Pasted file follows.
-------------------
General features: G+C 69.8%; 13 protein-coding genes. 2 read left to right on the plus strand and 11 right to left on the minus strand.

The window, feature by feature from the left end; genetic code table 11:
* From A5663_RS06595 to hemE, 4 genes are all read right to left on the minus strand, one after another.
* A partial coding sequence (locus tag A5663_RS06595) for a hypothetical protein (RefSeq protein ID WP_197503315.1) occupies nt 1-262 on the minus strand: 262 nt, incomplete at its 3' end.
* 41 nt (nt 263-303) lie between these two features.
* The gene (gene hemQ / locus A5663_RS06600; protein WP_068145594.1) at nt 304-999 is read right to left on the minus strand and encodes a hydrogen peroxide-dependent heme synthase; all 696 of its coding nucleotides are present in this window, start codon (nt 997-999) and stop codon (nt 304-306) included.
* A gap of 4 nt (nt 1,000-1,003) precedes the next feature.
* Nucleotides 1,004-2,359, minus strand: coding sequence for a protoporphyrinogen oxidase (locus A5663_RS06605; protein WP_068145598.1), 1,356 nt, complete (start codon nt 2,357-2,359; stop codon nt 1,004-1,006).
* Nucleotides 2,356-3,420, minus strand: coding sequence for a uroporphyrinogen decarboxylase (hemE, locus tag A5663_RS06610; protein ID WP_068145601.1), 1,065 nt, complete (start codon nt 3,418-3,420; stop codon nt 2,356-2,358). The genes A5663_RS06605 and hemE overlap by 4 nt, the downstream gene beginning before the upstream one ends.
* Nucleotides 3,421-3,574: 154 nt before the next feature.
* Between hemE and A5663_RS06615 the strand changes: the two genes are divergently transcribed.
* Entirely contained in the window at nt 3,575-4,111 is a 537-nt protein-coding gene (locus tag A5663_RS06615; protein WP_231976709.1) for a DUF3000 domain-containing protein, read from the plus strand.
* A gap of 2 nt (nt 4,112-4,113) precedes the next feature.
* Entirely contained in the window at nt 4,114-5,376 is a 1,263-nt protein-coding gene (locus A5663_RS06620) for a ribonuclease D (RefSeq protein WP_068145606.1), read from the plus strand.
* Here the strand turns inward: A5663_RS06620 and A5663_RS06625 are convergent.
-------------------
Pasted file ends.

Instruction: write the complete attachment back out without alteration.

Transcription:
General features: G+C 69.8%; 13 protein-coding genes. 2 read left to right on the plus strand and 11 right to left on the minus strand.

The window, feature by feature from the left end; genetic code table 11:
* From A5663_RS06595 to hemE, 4 genes are all read right to left on the minus strand, one after another.
* A partial coding sequence (locus tag A5663_RS06595) for a hypothetical protein (RefSeq protein ID WP_197503315.1) occupies nt 1-262 on the minus strand: 262 nt, incomplete at its 3' end.
* 41 nt (nt 263-303) lie between these two features.
* The gene (gene hemQ / locus A5663_RS06600; protein WP_068145594.1) at nt 304-999 is read right to left on the minus strand and encodes a hydrogen peroxide-dependent heme synthase; all 696 of its coding nucleotides are present in this window, start codon (nt 997-999) and stop codon (nt 304-306) included.
* A gap of 4 nt (nt 1,000-1,003) precedes the next feature.
* Nucleotides 1,004-2,359, minus strand: coding sequence for a protoporphyrinogen oxidase (locus A5663_RS06605; protein WP_068145598.1), 1,356 nt, complete (start codon nt 2,357-2,359; stop codon nt 1,004-1,006).
* Nucleotides 2,356-3,420, minus strand: coding sequence for a uroporphyrinogen decarboxylase (hemE, locus tag A5663_RS06610; protein ID WP_068145601.1), 1,065 nt, complete (start codon nt 3,418-3,420; stop codon nt 2,356-2,358). The genes A5663_RS06605 and hemE overlap by 4 nt, the downstream gene beginning before the upstream one ends.
* Nucleotides 3,421-3,574: 154 nt before the next feature.
* Between hemE and A5663_RS06615 the strand changes: the two genes are divergently transcribed.
* Entirely contained in the window at nt 3,575-4,111 is a 537-nt protein-coding gene (locus tag A5663_RS06615; protein WP_231976709.1) for a DUF3000 domain-containing protein, read from the plus strand.
* A gap of 2 nt (nt 4,112-4,113) precedes the next feature.
* Entirely contained in the window at nt 4,114-5,376 is a 1,263-nt protein-coding gene (locus A5663_RS06620) for a ribonuclease D (RefSeq protein WP_068145606.1), read from the plus strand.
* Here the strand turns inward: A5663_RS06620 and A5663_RS06625 are convergent.